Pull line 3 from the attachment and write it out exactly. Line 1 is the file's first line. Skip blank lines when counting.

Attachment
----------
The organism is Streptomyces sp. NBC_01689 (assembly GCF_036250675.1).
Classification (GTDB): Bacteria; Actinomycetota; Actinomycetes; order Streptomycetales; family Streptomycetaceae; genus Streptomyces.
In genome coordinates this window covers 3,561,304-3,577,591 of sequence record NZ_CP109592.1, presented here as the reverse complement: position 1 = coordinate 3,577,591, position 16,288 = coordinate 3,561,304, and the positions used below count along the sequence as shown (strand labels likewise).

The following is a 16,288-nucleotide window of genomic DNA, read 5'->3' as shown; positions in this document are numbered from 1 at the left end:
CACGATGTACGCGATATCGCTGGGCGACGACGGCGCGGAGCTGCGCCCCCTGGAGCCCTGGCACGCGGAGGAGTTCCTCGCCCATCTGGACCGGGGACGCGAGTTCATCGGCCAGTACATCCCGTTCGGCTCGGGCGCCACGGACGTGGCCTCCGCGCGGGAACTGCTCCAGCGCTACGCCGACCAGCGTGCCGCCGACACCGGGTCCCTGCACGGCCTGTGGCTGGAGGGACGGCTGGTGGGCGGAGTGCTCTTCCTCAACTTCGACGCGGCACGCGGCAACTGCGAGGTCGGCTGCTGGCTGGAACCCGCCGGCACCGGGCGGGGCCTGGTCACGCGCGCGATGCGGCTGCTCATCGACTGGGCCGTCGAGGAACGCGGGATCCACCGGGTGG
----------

In genome coordinates this window covers 3,561,304-3,577,591 of sequence record NZ_CP109592.1, presented here as the reverse complement: position 1 = coordinate 3,577,591, position 16,288 = coordinate 3,561,304, and the positions used below count along the sequence as shown (strand labels likewise).